THE BARONS OF TEXAS by Jory Sherman

THE BARONS OF TEXAS

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KIRKUS REVIEW

 In a prequel to Grass Kingdom (not reviewed), Sherman takes on early Texas history in a tale of two sailors turned cowboys in the antebellum Southwest. Fishermen-by-trade Martin Baron and Juanito Salazar bury their friend Jack McTavish and set out across southcentral Texas in search of good ranch land. Along the way, they encounter hostile Apaches and corrupt ranchers, as well as a host of honest, hard-working men who encourage them to try their hand at crossbreeding Longhorns with European cattle. The plot thickens, sort of, as Martin becomes smitten by Caroline Darnell, and as famed outlaw Jack Killian (unquestionably the most interesting character here, and one who is largely wasted) rides up from Mexico to seek revenge for the lynching of his brother. Shot through with incorrect armament and faulty history, Sherman's story lacks direction and is not at all helped by overly formal dialogue. Though some originality emerges in action sequences and narrative description, this first in the Texas Cattle Quartet ultimately comes off as somewhat silly--with neither credibility nor historical accuracy.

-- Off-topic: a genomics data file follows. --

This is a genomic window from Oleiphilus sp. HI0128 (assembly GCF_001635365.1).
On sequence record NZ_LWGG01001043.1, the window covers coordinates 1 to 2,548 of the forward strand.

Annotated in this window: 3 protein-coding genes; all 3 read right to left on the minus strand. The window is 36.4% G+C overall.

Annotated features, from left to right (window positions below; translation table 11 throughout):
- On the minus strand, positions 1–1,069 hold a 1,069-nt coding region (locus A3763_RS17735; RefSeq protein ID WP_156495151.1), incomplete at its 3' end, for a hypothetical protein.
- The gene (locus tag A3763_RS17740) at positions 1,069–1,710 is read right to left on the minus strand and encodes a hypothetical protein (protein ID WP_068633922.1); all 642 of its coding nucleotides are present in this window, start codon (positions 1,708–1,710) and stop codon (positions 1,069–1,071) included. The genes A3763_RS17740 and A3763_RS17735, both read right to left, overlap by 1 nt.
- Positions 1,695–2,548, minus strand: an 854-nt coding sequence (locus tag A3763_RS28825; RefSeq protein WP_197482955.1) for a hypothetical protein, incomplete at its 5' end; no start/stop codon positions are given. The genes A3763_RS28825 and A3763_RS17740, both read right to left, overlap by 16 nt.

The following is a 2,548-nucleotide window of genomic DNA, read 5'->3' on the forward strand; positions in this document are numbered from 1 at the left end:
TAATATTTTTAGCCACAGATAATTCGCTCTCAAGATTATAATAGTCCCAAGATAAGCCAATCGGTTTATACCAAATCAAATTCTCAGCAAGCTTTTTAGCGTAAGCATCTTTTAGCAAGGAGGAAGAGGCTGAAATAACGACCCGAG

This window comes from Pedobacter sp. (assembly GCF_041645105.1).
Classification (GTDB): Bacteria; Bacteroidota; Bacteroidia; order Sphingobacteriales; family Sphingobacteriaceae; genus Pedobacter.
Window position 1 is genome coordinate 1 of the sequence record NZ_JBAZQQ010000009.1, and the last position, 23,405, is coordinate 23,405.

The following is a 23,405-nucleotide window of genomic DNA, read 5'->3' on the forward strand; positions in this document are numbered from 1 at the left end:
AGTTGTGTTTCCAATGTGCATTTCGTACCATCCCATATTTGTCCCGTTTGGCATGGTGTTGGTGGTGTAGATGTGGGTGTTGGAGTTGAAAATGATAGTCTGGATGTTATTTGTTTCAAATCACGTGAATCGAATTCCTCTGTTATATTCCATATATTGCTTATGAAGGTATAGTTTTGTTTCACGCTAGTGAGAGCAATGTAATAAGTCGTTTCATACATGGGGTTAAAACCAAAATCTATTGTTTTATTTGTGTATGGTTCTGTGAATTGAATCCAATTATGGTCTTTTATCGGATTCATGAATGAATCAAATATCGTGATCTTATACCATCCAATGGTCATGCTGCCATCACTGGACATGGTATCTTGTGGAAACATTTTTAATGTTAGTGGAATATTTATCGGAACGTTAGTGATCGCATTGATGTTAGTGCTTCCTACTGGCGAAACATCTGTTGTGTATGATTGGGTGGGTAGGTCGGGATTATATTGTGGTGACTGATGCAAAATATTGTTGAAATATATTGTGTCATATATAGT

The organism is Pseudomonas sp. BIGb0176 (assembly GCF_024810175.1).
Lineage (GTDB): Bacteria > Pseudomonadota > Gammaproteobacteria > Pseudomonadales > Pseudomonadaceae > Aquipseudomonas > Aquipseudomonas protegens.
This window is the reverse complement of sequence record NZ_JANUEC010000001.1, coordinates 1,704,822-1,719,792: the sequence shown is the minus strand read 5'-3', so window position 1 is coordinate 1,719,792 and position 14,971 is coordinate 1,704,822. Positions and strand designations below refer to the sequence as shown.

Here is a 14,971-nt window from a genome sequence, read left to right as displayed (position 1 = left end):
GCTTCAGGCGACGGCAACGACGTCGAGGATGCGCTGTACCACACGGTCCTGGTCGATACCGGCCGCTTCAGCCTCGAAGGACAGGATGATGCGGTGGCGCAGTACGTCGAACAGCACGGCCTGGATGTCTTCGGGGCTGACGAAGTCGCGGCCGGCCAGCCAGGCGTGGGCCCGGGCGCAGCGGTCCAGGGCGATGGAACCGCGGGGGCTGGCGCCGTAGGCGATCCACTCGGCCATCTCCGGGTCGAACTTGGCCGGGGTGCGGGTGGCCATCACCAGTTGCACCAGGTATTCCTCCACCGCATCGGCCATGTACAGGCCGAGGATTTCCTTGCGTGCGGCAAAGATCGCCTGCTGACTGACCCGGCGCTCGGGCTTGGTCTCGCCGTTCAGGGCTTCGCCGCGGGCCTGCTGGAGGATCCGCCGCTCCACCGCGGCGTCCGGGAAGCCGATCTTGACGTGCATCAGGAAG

Pub Date: Oct. 1st, 1997
ISBN: 0-312-85361-0
Page count: 320pp
Publisher: Forge
Review Posted Online:
Kirkus Reviews Issue: Sept. 1st, 1997